These next-generation projects fall into two different categories: The first is the re-managing of flows in addition those already required, and the second is improving habitat. “One of the unique things about the way that we’ve addressed it with this program is looking at the life cycle of salmon when they are upstream from the Delta and targeting projects for each one of those life stages,” he said, noting that there are projects aimed at benefiting migrating salmon, spawning habitat, rearing habitat, and out-migration. “We developed these projects, and they include floodplain restoration, side channel spawning and rearing areas, and the reintroduction of spawning gravel, particularly below Lake Shasta.”
One of the unique things about the program is that in addition to those partners helping to develop the program, there are partners for each of the projects in the program; the first tier projects are those that could be implemented within the next couple of years and provide meaningful benefits, Mr. Manley explained. “We have partnerships that are being arranged to champion these projects and so each project has a champion to move that project forward,” he said. “A good example is the Nigiri Project; this is the utilization of the flooded ricelands are being used to create surrogate floodplain for the rearing of juvenile salmon. John Brennan, a member of my board of directors, and Trout Unlimited have been partnering on this and it’s been a very successful program.”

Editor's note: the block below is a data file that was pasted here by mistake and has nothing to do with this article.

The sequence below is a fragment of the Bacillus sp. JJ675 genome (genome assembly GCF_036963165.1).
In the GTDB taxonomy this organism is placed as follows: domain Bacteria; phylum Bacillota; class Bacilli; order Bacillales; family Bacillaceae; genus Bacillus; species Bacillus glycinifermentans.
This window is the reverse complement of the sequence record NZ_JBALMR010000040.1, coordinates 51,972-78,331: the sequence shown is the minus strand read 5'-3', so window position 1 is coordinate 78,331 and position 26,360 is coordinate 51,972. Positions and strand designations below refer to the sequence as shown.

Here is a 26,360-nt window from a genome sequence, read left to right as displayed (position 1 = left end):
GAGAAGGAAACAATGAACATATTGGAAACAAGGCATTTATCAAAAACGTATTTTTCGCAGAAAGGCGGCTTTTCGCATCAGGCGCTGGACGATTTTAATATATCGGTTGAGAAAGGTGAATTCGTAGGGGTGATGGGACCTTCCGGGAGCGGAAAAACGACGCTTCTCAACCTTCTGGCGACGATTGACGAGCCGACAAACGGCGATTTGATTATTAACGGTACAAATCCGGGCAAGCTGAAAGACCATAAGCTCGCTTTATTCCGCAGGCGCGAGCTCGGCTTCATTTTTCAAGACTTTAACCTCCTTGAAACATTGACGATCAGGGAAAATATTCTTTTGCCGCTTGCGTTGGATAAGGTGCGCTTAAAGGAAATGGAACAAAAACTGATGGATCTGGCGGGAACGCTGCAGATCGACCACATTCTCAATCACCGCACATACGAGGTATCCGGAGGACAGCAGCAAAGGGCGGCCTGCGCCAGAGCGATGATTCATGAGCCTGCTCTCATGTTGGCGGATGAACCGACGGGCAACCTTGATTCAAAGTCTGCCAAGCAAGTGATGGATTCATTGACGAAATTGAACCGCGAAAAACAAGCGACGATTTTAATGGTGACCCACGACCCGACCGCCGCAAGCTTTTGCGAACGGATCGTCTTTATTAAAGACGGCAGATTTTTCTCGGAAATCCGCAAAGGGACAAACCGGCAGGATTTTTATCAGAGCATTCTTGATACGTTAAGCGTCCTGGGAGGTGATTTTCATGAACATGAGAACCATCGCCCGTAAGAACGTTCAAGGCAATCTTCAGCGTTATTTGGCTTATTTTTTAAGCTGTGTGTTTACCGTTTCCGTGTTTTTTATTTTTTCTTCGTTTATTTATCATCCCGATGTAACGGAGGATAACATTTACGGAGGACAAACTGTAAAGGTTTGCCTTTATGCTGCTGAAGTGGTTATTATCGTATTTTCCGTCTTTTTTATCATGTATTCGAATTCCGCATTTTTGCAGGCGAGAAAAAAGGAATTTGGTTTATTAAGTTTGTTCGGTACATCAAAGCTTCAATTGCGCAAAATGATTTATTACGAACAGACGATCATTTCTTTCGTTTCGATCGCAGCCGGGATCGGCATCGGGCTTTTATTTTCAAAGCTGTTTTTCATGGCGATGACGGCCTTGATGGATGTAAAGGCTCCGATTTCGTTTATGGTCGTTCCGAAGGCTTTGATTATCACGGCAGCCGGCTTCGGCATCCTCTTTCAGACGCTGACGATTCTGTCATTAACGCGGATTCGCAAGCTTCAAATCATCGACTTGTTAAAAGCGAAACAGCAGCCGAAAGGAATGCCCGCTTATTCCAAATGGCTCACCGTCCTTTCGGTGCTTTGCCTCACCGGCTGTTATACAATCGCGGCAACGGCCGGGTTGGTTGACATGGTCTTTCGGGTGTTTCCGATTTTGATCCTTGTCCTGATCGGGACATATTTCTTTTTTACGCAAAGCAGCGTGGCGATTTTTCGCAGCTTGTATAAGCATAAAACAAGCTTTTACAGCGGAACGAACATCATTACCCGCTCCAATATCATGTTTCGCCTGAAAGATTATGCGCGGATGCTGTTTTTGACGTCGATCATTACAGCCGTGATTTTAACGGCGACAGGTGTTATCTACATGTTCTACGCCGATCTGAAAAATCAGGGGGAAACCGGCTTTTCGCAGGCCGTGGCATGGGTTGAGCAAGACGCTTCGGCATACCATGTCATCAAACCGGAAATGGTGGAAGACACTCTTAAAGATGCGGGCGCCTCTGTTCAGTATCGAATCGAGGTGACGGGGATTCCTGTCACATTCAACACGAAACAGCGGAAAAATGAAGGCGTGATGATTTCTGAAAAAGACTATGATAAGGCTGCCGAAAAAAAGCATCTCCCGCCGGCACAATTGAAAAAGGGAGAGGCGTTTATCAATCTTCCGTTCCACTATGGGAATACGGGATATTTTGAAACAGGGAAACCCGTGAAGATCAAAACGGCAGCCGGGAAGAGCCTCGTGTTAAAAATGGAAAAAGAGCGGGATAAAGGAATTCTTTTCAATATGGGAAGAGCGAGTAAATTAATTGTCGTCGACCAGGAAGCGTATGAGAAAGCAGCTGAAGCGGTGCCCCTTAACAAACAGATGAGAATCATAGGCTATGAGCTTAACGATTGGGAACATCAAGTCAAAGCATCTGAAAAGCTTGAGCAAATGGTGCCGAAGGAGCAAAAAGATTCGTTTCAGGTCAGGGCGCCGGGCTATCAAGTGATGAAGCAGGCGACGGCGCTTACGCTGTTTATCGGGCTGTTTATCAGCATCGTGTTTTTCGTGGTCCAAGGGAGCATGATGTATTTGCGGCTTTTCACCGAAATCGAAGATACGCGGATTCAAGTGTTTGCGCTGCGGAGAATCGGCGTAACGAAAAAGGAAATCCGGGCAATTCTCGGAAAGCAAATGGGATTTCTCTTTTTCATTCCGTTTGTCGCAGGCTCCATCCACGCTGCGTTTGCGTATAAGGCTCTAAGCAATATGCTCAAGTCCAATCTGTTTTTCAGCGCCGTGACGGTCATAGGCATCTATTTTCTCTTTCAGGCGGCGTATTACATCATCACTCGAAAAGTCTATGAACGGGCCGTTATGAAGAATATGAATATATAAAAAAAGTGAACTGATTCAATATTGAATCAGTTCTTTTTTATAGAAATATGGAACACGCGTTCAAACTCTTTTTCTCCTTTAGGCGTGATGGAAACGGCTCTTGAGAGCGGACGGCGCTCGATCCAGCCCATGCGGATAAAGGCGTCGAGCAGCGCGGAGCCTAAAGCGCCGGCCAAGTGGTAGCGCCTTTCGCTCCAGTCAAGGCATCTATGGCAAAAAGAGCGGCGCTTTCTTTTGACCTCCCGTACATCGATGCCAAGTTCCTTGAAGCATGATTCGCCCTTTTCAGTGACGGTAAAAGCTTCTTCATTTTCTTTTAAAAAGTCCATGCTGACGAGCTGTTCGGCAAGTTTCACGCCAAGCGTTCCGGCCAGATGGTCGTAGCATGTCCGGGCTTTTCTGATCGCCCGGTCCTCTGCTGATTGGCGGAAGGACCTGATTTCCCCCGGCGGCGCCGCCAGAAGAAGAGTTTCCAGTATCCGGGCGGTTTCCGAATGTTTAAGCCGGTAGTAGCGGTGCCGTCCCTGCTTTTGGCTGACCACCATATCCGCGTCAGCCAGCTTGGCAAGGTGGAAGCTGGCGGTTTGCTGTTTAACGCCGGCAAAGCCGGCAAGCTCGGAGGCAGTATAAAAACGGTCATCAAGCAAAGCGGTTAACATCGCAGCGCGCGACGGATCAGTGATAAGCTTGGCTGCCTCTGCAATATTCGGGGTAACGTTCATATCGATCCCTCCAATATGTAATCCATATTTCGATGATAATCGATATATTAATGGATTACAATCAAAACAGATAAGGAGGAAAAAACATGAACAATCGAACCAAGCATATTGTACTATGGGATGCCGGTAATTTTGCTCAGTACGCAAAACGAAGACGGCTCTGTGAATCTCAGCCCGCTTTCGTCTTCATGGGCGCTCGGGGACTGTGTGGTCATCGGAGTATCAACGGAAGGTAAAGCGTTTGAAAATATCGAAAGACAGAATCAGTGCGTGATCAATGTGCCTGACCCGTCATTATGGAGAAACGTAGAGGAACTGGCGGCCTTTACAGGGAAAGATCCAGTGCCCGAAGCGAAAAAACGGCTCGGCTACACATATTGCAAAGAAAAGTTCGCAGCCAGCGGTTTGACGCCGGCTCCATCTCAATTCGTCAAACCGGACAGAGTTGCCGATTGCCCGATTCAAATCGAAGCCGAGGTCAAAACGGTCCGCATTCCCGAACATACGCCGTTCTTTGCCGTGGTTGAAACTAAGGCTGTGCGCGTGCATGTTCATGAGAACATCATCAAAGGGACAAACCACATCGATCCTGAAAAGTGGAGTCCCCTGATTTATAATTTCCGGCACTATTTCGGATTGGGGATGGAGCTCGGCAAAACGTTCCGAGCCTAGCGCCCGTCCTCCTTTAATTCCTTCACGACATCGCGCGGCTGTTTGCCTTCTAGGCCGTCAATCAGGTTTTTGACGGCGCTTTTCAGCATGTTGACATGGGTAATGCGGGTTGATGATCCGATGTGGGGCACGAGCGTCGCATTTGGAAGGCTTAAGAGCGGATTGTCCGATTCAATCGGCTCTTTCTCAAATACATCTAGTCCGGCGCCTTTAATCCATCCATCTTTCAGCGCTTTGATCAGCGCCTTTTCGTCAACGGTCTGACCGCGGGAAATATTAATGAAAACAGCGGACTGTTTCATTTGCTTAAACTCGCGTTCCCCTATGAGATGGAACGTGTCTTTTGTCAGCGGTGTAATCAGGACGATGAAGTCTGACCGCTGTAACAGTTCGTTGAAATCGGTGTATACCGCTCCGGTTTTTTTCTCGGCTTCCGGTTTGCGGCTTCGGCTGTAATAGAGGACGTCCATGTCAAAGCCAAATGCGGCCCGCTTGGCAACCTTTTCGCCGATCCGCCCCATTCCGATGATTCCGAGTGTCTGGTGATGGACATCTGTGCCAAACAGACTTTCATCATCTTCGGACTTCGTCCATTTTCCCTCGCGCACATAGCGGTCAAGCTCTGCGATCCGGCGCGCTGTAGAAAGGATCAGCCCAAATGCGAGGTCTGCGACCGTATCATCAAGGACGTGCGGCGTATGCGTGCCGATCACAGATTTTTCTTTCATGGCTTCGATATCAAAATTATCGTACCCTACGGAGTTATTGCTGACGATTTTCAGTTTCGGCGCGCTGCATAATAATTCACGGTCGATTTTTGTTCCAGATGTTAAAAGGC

Another unique thing is that members are now funding and constructing projects outside the boundaries of their district, giving the example of Glenn Colusa Irrigation District’s Painters Riffle project in Shasta County and Reclamation District 108’s engagement in a project to address a problem in Knight’s Landing, located south of their district.
“So while obviously flows are very important, we’re looking at opportunities to do these other projects as well and to provide this more comprehensive look at solving the problem for salmon in the Sacramento Valley,” said Mr. Manley.
Another important issue is the Pacific Flyway, Mr. Manley said. “Oftentimes when people think of environmental water, they consider aquatic species, but there’s also a need for terrestrial habitat as well, and interestingly enough, this habitat requires the diversion of water and actually irrigation practice to create, so it’s important,” he said.
“One of the more vulnerable water uses in the Sacramento Valley is those that are providing Pacific Flyway habitat,” he said. “We’ve really realized that this year and last year, in part because of just the way in drought years we are operating the reservoirs, there just isn’t a water supply available at those times, and coupled with the fact that these water uses are reliant upon junior water rights, and so are subject to curtailment and to Term 91, there just isn’t the water availability. So when we’re talking about sustainability in meeting all uses, as well when we’re looking at how we’re operating the projects, and anything that we’d be doing to address needs in other parts of the state, we need to recognize that there is this water use.”